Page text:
Jane Fradgley’s first solo show runs at the Bethlem Gallery from 13 April until 7 May 2011. This exhibition of photographic works is informed by a deep fascination with the poetic power of folds and textures. The materials, objects and voids in these images reveal and conceal; the apertures and folds invite the viewer to peer beyond the surface towards other forms and vistas, evoking doorways to the unconscious or passages to another world. Having previously pursued a successful career in fashion, life changes and different states of mind led Fradgley to leave this industry and pursue her passion for photography, which she has used as a cathartic tool, a vehicle for expression and a pathway to professional practice.
The artist explains: “This exhibition is a personal poem encompassing some of my feelings. I see objects and colours as metaphors for my life experience. Themes of slits, holes and folds appear in front of me, buzzing with energy, wishing I capture their existence as clues for inquiry to understanding myself.”
“My story began and continues with creases and scars, baggage and bondage. Sadness and solitude make way for rebirth and possibility. Recent research into the Victorian ‘strong clothing’, at the Bethlem Archive; along with my own thoughts around ‘constraints’ has led to the staged sepia images exploring feelings around freedom,” she explained.
‘Strong clothing’ was a rather euphemistic term used to describe certain forms of restraint used in late nineteenth century asylums. While chains, strait-jackets and similar garments were outlawed during the ‘non-restraint’ movement of the 1840s and ’50s, other methods of ‘mechanical restraint’ were permitted by the Commissioners in Lunacy (the government body who inspected and licensed asylums for much of the nineteenth century). “Strong dresses,” as described by Bethlem Superintendent George Savage in 1888, were “made of stout linen or woollen material, and lined throughout with flannel. The limbs are all free to move, but the hands are enclosed in the extremities of the dress, which are padded. … There are no straitwaistcoats, handcuffs, or what may be called true instruments of restraint in Bethlem.” Savage claimed that, by avoiding recourse to the use of sedatives or padded cells for violent or destructive patients, many “were thus really granted liberty by means of the slight restraint put upon them,” such as strong dresses and padded gloves. Others, however, did not agree, and the “principle of non-restraint” remained an ongoing matter of debate.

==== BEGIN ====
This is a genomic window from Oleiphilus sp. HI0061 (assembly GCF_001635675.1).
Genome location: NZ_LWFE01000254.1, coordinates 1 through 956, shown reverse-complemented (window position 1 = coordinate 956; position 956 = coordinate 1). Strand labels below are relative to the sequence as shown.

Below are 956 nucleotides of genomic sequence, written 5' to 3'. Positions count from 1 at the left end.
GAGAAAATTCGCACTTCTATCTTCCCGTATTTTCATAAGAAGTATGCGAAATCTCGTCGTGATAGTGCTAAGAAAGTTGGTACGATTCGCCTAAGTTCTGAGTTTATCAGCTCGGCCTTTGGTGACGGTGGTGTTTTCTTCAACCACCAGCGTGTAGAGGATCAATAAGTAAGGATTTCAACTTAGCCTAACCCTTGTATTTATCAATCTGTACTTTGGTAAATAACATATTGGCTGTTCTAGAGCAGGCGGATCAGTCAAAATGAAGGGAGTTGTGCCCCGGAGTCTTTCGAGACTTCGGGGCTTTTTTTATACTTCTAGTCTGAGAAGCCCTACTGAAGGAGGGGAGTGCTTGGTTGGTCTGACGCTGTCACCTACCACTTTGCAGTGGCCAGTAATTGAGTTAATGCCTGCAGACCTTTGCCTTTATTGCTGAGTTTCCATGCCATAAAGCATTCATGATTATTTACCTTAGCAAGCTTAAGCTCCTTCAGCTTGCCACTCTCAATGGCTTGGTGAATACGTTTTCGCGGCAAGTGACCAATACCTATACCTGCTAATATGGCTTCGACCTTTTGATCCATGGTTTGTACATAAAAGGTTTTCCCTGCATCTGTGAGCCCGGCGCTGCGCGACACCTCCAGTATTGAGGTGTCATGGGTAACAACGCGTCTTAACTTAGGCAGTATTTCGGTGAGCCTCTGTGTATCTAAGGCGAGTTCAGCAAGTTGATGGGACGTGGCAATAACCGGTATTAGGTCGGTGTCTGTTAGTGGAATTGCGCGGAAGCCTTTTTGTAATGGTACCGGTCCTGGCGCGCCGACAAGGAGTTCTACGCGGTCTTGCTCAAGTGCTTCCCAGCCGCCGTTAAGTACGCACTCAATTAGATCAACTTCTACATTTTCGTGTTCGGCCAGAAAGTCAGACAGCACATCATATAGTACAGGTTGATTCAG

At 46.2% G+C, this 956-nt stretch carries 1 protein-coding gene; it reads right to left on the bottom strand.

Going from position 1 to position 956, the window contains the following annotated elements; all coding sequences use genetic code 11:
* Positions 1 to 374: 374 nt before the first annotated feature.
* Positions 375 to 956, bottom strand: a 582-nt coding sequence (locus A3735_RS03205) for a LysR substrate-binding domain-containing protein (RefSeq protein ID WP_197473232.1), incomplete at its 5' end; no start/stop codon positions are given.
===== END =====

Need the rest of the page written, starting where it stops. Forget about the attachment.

The exhibition opens on Wednesday 13 April, from 3 – 6pm, and continues until 7th May.
Open: Wednesday – Friday, and Saturday 16th April & 7th May, 11am – 6pm